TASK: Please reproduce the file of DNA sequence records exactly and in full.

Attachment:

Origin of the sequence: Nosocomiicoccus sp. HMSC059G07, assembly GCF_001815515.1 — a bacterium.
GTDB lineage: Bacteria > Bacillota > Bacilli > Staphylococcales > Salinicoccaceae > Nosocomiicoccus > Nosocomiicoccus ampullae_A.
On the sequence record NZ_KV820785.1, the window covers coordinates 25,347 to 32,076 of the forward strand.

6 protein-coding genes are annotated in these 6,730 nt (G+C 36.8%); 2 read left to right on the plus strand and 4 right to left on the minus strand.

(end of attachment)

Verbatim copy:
Origin of the sequence: Nosocomiicoccus sp. HMSC059G07, assembly GCF_001815515.1 — a bacterium.
GTDB lineage: Bacteria > Bacillota > Bacilli > Staphylococcales > Salinicoccaceae > Nosocomiicoccus > Nosocomiicoccus ampullae_A.
On the sequence record NZ_KV820785.1, the window covers coordinates 25,347 to 32,076 of the forward strand.

6 protein-coding genes are annotated in these 6,730 nt (G+C 36.8%); 2 read left to right on the plus strand and 4 right to left on the minus strand.